USA: Action to End Detroit's Wasteful Incinerator
Frontline Communities and Teamsters Demand Clean Air, Good Jobs and Justice
Detroit, Michigan, U.S., June 27, 2010 – Environmental justice advocates from across the U.S., the Teamsters Union, and neighborhood residents marched together this morning to the world’s largest waste incinerator to demand its closure. Representatives of Detroit’s pollution-impacted communities and their allies from across the country united to press the city’s Mayor for a just transition from burning waste to building resiliency in the face of ill-health, a crumbling economy, and the global climate crisis.
The action occurred during the last day of the U.S. Social Forum.
“Frontline communities in Detroit are taking a stand against the violence of pollution and poverty that burning waste, coal, and oil brings to their families,” said Sandra Turner-Handy of the Michigan Environmental Council. “Recycling is our best option to replace incineration, creating much more employment and reducing the toxic burden for our children.”
“We are demanding that Mayor Bing and the City Council protect our health and economy with zero waste alternatives that provide more jobs and a better quality of life,” said Ahmina Maxey, of East Michigan Environmental Council.
Today’s spirited march began at the Detroit Public Library, with demonstrations, music, and popular theater in parks along the way, and culminated at the municipal waste incinerator, owned by Covanta, the world’s largest incinerator company. Detroit residents spoke about the incinerator’s cost to their health and economy; allies from several states, as well as First Nations people from Canada, shared stories of the burdens of pollution and their efforts to win clean energy and good jobs. At an elementary school next to the incinerator, students, parents and protestors planted fruit trees and flowers.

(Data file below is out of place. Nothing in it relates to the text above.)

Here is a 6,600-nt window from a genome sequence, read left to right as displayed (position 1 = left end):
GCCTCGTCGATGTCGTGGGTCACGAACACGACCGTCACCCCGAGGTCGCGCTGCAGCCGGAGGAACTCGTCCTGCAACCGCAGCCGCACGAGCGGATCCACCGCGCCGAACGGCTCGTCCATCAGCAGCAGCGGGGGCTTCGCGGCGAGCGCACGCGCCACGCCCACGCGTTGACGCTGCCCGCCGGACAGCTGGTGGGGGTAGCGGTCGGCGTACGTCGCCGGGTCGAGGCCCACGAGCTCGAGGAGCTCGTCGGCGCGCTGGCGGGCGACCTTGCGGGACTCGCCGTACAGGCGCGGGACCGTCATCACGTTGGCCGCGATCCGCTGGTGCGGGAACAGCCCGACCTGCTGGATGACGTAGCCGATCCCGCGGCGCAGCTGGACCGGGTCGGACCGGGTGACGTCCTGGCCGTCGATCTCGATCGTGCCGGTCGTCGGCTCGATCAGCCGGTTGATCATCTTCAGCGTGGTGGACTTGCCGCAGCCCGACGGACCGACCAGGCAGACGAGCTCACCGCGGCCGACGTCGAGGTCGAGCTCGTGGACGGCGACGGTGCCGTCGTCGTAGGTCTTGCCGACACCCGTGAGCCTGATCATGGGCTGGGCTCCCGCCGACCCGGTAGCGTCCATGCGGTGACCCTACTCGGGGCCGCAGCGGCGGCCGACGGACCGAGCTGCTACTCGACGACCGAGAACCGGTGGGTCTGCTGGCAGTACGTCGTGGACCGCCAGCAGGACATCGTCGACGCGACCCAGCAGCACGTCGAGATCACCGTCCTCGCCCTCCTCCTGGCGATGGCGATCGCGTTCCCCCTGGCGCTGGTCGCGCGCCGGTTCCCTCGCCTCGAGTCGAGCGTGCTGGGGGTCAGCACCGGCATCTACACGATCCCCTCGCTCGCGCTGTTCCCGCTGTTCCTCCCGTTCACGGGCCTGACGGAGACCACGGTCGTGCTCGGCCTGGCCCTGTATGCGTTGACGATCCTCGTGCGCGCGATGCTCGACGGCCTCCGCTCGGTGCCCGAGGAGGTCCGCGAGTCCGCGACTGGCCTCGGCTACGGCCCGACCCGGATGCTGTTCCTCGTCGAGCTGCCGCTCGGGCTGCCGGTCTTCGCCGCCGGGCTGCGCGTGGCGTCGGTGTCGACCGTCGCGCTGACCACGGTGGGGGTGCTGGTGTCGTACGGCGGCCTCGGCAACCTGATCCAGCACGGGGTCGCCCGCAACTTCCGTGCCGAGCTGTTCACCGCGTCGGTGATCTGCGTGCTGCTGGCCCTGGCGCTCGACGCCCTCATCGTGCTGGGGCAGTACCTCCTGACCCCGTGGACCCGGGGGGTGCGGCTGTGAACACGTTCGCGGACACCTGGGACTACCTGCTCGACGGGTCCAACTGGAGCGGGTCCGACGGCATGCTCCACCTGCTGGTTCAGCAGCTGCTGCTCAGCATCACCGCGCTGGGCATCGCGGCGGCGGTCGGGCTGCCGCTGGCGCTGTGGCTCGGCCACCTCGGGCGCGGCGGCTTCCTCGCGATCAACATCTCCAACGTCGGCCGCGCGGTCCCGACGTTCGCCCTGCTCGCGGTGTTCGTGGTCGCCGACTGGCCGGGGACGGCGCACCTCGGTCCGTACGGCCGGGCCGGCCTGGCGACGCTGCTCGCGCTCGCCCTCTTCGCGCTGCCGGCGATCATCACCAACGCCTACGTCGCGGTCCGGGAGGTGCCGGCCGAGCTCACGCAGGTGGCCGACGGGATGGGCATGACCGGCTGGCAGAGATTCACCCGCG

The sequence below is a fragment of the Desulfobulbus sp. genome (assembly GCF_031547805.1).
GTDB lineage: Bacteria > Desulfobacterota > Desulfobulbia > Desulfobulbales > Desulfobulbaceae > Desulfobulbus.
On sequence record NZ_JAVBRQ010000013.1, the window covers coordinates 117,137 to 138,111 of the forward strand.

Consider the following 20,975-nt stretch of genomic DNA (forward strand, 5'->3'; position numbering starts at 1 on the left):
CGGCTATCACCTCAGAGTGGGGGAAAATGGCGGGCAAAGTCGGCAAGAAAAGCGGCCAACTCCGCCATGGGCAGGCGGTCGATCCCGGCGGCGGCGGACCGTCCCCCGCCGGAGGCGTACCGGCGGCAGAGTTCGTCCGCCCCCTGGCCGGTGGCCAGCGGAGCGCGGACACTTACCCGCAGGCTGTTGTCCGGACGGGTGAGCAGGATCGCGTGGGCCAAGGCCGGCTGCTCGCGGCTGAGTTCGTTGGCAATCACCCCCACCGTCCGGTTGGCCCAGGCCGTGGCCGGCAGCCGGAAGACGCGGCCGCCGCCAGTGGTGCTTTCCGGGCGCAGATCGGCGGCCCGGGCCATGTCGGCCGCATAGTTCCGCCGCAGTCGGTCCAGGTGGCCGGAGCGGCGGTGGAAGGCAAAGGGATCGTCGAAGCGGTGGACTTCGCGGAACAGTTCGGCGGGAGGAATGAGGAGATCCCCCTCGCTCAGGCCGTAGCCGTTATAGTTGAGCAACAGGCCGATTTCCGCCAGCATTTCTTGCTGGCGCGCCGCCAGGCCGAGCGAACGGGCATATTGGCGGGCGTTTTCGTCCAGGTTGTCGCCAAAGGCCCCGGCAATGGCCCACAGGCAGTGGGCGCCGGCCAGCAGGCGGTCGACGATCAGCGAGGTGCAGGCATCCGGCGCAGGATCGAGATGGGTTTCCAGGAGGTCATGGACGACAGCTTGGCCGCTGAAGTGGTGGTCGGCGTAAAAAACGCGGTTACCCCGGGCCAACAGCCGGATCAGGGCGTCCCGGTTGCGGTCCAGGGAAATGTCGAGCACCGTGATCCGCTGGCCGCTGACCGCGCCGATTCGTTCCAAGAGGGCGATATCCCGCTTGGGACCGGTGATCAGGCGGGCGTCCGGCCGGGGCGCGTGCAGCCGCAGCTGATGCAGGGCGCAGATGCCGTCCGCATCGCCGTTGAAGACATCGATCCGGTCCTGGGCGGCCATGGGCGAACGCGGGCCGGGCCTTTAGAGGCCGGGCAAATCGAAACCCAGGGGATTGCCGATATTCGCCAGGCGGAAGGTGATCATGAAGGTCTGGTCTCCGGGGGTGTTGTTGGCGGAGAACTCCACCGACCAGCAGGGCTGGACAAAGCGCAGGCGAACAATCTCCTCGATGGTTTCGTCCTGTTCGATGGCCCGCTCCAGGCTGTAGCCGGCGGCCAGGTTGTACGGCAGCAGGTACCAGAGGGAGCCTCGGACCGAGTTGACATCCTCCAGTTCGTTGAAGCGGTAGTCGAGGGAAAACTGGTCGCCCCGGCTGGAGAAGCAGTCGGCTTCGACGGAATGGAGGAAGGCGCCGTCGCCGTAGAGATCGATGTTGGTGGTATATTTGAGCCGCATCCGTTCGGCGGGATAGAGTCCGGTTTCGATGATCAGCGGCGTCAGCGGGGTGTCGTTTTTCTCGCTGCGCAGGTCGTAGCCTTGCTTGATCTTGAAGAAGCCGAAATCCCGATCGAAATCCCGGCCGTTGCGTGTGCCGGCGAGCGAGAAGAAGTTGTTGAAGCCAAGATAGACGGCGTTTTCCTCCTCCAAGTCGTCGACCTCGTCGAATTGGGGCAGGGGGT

Detroit’s children suffer asthma rates three times the national average . The municipal incinerator is a major contributor to these devastating health impacts. Meanwhile, the recycling rate in the city is less than a third the national average.
City Councilwoman Joanne Watson linked the health problems of pollution to racism. “There is absolutely no level of toxicity that’s acceptable,” she said, and urged “Zero tolerance for poison and contamination in our communities.”
“In Detroit, hundreds of local BP-style disasters occur every day,” said Rhonda Anderson of the Sierra Club Environmental Justice Program. “The impact is immense, and entirely avoidable.”
More than 90% of materials disposed of in incinerators and landfills can be reused, recycled and/or composted, creating both jobs and community resilience.  Incinerators emit 30% more CO2 per unit of electricity than coal-fired power plants, adding significantly to global warming.
The International Brotherhood of Teamsters Union turned out their members in support of local Environmental Justice concerns, and stated their interest in creating local, family-supporting jobs through a transition from incineration to recycling.
“The facts are clear,” said Michael Martin of the Michigan Teamsters. “Recycling creates six to ten times more jobs than incinerating or land-filling. We support a comprehensive recycling program in Detroit, and we look forward to working with Mayor Bing, the City Council, the Zero Waste Detroit coalition, and our elected representatives in achieving this goal.” 
For a list of all groups involved see Note 
Ahmina Maxey, East MI Environmental Action Council: +1.313.332.5389
Sandra Turner-Handy, MI Environmental Council: +1.313.926.9811
Margaret Weber, Zero Waste Detroit: +1.313.938.1133
Ananda Lee Tan, Global Alliance for Incinerator Alternatives: +1.415.374.0615
Celia Petty, Teamsters Union: +1.202.624.8719, +1. 202.437.1093
For photographs of the action please go to:
Contact Orin Langelle for high-resolution press photos +1.802.578.6980